NEW YORK (AP) — U.S. indexes slipped in early trading Monday, following global markets lower. Banks are leading the way lower after the Federal Reserve hit Wells Fargo with new sanctions over a scandal that involved opening millions of phony consumer accounts. Industrial companies including Boeing and Caterpillar are giving back some of the big gains they have made over the last year. Energy companies are falling with oil prices. Markets in Asia and Europe were also lower. U.S. bond yields were slightly higher.
KEEPING SCORE: The Standard & Poor's 500 index lost 12 points, or 0.5 percent, to 2,749 as of 10 a.m. The Dow Jones industrial average was down 144 points, or 0.6 percent, to 25,380. The Nasdaq composite fell 11 points, or 0.2 percent, to 7,230. The Russell 2000 index of smaller-company stocks fell 5 points, or 0.3 percent, to 1,542.
The S&P 500 is down about 4.5 percent from its latest record high, set Jan 26. That is its sharpest decline from a peak since June 2016, when stocks sold off after Britain's vote to leave the European Union.
Investors are worried about evidence of rising inflation in the U.S. Increased inflation might push the Federal Reserve to raise interest rates more quickly, which could slow down economic growth. They're also worried about higher bond yields, which make it more expensive for people and businesses to borrow money, and also make bonds more appealing to investors versus stocks.
WELLS FARGO PLUNGES: Wells Fargo dropped $5.25, or 8.2 percent, to $58.82. Late Friday the Fed said it will freeze Wells Fargo's assets at the level where they stood at the end of last year until it can demonstrate improved internal controls. The San Francisco bank also agreed to remove four directors from its board.
Other financial companies also sank. Berkshire Hathaway fell $5.93, or 2.8 percent, to $203.19 and Bank of America shed 57 cents, or 1.8 percent, to $31.38.
ENERGY: Benchmark U.S. crude slid 81 cents, or 1.2 percent, to $64.64 a barrel in New York. Brent crude, used to price international oils, fell 99 cents, or 1.4 percent, to $67.59 a barrel in London.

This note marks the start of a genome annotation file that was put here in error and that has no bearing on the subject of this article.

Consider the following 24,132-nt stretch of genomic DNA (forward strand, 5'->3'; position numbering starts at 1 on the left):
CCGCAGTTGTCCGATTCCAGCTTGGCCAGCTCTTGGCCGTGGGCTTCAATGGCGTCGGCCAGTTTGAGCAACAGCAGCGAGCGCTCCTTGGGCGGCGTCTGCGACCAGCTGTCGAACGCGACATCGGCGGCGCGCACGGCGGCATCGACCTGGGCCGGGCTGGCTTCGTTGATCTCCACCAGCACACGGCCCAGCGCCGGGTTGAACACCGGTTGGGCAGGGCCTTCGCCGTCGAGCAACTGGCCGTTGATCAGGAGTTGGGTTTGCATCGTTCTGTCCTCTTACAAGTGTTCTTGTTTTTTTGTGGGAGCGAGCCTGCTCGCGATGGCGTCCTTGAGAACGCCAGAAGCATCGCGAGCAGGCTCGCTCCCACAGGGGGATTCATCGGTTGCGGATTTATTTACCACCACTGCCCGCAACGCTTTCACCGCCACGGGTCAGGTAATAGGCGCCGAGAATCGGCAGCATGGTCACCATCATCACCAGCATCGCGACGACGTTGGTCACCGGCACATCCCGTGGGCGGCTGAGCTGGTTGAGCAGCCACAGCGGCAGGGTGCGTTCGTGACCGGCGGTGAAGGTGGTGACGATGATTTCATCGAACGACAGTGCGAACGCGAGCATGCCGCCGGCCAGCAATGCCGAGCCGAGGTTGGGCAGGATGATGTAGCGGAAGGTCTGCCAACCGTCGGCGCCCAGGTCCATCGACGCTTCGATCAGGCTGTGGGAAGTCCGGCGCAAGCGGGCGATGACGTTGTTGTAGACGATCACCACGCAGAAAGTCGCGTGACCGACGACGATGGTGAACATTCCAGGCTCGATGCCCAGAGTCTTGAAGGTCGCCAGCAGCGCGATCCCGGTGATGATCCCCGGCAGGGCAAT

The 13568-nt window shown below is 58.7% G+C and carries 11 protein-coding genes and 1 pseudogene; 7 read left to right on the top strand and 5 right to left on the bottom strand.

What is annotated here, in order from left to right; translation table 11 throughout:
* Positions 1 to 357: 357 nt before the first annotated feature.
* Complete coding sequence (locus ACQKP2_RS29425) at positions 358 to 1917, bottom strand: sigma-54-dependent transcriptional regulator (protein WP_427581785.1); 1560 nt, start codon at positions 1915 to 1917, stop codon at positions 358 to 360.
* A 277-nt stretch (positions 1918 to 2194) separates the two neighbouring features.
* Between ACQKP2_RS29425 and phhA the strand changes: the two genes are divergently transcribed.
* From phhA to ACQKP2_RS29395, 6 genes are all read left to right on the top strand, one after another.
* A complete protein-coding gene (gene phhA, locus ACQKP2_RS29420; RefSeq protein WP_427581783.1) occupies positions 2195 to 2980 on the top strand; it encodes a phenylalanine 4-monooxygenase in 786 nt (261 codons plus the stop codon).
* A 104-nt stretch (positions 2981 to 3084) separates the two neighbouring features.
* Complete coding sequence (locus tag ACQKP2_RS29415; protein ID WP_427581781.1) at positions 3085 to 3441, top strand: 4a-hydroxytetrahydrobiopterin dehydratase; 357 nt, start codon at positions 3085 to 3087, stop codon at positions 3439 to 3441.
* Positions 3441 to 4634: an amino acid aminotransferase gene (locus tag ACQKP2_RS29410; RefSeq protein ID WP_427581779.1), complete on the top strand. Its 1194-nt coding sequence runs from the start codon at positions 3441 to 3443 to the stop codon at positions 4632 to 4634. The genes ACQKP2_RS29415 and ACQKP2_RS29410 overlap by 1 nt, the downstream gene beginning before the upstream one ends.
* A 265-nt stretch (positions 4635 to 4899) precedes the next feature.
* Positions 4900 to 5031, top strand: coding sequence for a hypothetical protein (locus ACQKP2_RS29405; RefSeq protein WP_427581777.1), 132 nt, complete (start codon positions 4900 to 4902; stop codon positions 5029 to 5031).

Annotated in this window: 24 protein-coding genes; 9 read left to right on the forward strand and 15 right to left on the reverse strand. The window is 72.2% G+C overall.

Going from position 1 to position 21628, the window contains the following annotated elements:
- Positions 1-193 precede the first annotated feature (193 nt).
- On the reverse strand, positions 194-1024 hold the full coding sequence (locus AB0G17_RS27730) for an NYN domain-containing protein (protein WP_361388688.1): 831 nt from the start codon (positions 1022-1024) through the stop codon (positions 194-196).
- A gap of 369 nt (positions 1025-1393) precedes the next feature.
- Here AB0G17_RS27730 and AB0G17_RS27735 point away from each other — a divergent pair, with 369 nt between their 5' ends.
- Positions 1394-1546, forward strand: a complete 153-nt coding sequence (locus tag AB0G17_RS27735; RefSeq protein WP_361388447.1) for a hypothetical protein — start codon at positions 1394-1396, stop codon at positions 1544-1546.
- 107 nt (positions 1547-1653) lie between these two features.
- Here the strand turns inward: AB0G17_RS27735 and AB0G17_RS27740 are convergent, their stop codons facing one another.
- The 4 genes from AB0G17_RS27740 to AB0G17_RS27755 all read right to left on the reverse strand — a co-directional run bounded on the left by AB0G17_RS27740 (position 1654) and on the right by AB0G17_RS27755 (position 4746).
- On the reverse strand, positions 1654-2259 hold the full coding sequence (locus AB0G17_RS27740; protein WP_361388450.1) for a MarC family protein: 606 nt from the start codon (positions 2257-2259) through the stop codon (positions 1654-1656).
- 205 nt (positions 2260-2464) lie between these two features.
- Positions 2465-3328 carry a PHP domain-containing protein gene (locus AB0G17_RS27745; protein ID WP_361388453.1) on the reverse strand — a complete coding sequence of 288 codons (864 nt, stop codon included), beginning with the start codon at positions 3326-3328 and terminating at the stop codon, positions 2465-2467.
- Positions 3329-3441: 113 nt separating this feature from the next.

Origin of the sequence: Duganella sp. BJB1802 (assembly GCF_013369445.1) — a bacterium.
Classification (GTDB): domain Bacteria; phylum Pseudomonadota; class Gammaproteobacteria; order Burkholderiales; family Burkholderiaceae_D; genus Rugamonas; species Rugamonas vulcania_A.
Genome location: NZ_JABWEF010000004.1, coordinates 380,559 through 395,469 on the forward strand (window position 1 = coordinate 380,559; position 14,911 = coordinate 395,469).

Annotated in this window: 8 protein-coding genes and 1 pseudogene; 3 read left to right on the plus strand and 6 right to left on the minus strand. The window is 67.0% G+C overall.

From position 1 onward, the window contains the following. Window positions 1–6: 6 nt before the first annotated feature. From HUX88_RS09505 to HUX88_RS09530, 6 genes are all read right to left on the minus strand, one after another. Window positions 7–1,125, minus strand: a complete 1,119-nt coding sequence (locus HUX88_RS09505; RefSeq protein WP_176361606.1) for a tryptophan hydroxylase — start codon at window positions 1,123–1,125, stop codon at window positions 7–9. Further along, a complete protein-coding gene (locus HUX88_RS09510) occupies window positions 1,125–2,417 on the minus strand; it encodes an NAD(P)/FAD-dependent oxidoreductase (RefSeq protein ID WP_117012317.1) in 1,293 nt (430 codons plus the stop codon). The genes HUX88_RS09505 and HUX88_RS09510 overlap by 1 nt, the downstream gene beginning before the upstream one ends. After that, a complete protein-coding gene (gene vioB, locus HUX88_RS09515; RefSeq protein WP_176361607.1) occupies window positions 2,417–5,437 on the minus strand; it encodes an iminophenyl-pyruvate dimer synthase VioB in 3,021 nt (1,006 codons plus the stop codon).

Exxon Mobil lost $1.91, or 2.3 percent, to $82.62 and Chevron gave up $2.02, or 1.7 percent, to $116.56. Both companies reported disappointing fourth-quarter results on Friday and are coming off their biggest losses in years.
FINAL OFFER: Chipmaker Broadcom raised its offer for competitor Qualcomm to $121 billion in cash and stock, or $82 per share, and called the bid its best and final offer. It had offered $103 billion for Qualcomm, and that company says it will review the bid. Broadcom rose $3.23, or 1.4 percent, to $238.71 and Qualcomm dipped $1.70 , or 2.6 percent, to $64.39.
BONDS: Bond prices fell slightly. The yield on the 10-year Treasury note rose to 2.85 percent from 2.84 percent.
CURRENCIES: The dollar fell to 110 yen from 110.28 yen. The euro slipped to $1.2405 from $1.2451.
GERMAN COALITION TALKS: Stocks in Europe also fell as German political parties struggled to form a government. Chancellor Angela Merkel's conservative Union bloc and the center-left Social Democrats originally set a Sunday deadline to wrap up talks on extending their alliance of the past four years but budgeted two extra days as a precaution when formal negotiations started Jan. 26.
Britain's FTSE 100 lost 1.1 percent while France's CAC 40 slid 1.2 percent. The DAX in Germany shed 0.7 percent.
ASIA: Japan's benchmark Nikkei 225 tumbled 2.6 percent and the South Korean Kospi shed 1.3 percent. Hong Kong's Hang Seng index sank 1.1 percent.